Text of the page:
Tamiflu is being stockpiled all over the world for use in fighting the next influenza pandemic. However, there are growing signs that influenza viruses may develop resistance to this vital pharmaceutical, because it is routinely prescribed for seasonal influenza.
- This research project is interdisciplinary and will combine studies on the environmental fate of the drug with in vivo studies of the development of Tamiflu resistant viruses say the project leader Björn Olsen at the Department of Medical Sciences Uppsala University.
This research project presents an innovative approach to studying the development of Tamiflu resistance in influenza viruses caused by environmental contamination which is a potential threat to one of our few defences against a future influenza pandemic.
Scientists from Uppsala University, Umeå University and Karolinska Institute will investigate the potential problem from an environmental chemical, virological and infectious diseases aspect.
A wide range of topics will be addressed; studies of the degradation of Tamiflu in sewage treatment plants will be combined with screening of the environmental levels in surface water in Japan. Japan is one of the world’s top-per-capita consumers of Tamiflu and it has been estimated that approximately 40% of those that are infected by influenza viruses are treated with Tamiflu. This makes Japan one of the “Hot Spots” in the world and the research project has established collaboration with scientists at Kyoto University and several field sampling campaigns in Japan has been scheduled. Detected environmental levels will then be used in an in vivo Mallard infection model for detailed studies on the development of Tamiflu resistance in low pathogenic avian viruses. This will be combined with a screening study of the occurrence of resistant viruses in faecal samples from wild ducks in the vicinity of Japanese sewage treatment plants.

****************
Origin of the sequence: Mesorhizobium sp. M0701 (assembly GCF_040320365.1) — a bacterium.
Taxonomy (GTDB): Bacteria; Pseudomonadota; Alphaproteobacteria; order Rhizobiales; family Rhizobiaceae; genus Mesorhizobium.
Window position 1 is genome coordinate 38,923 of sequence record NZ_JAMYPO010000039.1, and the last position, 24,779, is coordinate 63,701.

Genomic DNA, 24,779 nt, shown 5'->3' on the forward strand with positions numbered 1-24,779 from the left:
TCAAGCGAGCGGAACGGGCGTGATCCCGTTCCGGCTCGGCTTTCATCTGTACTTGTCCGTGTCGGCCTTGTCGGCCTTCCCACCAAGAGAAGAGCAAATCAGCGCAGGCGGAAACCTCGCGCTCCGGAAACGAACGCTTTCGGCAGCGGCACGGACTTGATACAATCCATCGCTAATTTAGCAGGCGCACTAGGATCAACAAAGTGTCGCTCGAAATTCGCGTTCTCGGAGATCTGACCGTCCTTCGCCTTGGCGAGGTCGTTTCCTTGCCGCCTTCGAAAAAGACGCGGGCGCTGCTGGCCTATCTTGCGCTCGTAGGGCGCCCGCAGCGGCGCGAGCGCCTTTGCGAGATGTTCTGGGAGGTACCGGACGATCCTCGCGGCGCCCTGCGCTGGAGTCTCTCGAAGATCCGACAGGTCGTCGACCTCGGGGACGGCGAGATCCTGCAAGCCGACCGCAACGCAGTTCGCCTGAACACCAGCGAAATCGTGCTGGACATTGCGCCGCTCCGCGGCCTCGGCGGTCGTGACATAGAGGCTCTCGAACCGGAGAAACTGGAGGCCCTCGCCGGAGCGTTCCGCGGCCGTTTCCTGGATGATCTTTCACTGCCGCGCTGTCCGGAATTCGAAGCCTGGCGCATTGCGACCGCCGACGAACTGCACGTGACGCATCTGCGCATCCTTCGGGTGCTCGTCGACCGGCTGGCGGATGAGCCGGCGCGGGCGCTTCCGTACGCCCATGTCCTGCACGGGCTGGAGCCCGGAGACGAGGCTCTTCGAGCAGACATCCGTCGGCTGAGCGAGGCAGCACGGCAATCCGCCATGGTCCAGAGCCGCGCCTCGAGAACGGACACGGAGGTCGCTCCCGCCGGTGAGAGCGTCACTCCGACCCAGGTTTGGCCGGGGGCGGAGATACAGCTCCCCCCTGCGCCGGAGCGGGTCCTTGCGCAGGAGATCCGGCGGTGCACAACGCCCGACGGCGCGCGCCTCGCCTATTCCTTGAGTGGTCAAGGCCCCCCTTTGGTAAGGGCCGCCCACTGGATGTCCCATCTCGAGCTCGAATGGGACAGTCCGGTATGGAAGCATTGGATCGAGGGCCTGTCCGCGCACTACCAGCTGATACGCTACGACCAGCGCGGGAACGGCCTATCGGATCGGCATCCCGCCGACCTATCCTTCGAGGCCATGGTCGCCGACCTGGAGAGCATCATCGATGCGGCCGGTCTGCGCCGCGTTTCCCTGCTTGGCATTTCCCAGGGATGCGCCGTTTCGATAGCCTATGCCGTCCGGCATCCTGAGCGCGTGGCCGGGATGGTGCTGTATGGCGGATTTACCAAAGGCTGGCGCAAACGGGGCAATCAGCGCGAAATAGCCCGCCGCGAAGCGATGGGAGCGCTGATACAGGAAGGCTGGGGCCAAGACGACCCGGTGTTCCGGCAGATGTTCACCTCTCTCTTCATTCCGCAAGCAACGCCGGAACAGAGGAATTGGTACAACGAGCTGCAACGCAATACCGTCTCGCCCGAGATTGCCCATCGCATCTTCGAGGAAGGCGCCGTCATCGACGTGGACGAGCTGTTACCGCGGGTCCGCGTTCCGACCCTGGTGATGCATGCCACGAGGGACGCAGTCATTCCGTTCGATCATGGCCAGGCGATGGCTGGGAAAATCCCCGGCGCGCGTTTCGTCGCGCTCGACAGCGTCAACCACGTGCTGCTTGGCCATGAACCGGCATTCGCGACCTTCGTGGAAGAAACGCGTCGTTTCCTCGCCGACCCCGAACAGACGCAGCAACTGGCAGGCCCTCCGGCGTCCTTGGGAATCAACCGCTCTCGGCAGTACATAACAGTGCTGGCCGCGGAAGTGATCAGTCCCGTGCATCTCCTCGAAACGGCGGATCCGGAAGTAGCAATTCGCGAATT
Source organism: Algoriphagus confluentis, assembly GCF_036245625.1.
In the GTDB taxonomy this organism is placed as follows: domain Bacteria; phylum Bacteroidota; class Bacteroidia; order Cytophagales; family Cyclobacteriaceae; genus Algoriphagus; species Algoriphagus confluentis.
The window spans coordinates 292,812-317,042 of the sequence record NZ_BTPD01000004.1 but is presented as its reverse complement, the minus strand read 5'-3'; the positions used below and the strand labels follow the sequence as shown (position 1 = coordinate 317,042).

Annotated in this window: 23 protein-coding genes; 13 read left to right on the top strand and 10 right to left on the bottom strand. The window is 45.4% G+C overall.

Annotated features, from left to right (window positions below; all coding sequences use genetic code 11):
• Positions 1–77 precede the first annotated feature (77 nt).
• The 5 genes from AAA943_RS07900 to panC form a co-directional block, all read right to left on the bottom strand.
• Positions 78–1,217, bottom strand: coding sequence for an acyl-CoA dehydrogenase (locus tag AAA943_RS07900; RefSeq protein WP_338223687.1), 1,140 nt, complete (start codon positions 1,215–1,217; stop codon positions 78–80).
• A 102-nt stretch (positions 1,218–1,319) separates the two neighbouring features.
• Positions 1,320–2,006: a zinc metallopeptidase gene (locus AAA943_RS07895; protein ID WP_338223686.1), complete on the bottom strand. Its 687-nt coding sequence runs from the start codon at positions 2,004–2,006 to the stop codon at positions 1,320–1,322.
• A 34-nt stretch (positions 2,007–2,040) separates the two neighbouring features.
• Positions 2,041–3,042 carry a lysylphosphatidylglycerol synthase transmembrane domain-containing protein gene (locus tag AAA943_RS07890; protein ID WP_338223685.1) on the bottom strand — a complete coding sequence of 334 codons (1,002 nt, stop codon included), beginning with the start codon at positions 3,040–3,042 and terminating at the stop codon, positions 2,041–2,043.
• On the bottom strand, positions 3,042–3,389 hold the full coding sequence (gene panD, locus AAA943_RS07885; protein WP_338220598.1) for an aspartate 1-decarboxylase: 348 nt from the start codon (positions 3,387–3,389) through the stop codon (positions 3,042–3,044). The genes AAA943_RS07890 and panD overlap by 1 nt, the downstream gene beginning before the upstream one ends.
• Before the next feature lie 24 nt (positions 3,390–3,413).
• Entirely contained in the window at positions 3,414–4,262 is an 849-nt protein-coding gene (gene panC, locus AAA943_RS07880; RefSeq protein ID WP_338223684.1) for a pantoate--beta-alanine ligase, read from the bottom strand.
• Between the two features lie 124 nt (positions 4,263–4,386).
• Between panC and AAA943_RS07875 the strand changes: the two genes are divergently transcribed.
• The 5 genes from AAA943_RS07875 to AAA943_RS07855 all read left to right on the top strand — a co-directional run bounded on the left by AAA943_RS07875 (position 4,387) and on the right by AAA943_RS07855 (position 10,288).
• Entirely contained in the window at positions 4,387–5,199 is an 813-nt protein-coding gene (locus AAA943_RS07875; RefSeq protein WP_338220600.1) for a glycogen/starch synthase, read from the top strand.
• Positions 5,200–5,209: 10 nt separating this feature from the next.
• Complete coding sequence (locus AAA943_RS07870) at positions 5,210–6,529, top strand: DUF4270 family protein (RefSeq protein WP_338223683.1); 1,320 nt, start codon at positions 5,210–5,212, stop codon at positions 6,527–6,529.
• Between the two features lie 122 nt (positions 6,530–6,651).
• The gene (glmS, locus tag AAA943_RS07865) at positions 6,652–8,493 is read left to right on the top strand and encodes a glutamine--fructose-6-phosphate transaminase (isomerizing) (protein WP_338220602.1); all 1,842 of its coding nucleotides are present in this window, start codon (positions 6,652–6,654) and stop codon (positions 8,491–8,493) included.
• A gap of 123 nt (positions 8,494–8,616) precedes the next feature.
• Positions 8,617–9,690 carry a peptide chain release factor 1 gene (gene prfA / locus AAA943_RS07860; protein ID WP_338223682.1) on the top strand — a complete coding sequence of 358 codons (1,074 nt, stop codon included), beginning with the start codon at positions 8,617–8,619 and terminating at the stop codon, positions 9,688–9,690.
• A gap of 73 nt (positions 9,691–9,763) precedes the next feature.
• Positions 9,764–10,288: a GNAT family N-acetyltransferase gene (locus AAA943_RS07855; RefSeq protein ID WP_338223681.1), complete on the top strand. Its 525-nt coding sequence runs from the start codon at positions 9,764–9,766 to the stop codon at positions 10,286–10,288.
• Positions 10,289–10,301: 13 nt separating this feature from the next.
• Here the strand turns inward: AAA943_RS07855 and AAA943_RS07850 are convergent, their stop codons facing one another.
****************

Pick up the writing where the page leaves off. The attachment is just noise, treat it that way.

Anneli Waara | alfa
A better way to measure the stiffness of cancer cells
01.03.2017 | Duke University
Humans have three times more brown body fat
01.03.2017 | Technische Universität München
Enzymes behave differently in a test tube compared with the molecular scrum of a living cell. Chemists from the University of Basel have now been able to simulate these confined natural conditions in artificial vesicles for the first time. As reported in the academic journal Small, the results are offering better insight into the development of nanoreactors and artificial organelles.
Enzymes behave differently in a test tube compared with the molecular scrum of a living cell. Chemists from the University of Basel have now been able to...
On January 15, 2009, Chesley B. Sullenberger was celebrated world-wide: after the two engines had failed due to bird strike, he and his flight crew succeeded after a glide flight with an Airbus A320 in ditching on the Hudson River. All 155 people on board were saved.
On January 15, 2009, Chesley B. Sullenberger was celebrated world-wide: after the two engines had failed due to bird strike, he and his flight crew succeeded...
In the field of nanoscience, an international team of physicists with participants from Konstanz has achieved a breakthrough in understanding heat transport
Cells need to repair damaged DNA in our genes to prevent the development of cancer and other diseases. Our cells therefore activate and send “repair-proteins”...
The Fraunhofer IWS Dresden and Technische Universität Dresden inaugurated their jointly operated Center for Additive Manufacturing Dresden (AMCD) with a festive ceremony on February 7, 2017. Scientists from various disciplines perform research on materials, additive manufacturing processes and innovative technologies, which build up components in a layer by layer process. This technology opens up new horizons for component design and combinations of functions. For example during fabrication, electrical conductors and sensors are already able to be additively manufactured into components. They provide information about stress conditions of a product during operation.
The 3D-printing technology, or additive manufacturing as it is often called, has long made the step out of scientific research laboratories into industrial...
13.02.2017 | Event News
10.02.2017 | Event News
09.02.2017 | Event News
01.03.2017 | Health and Medicine
01.03.2017 | Physics and Astronomy
01.03.2017 | Life Sciences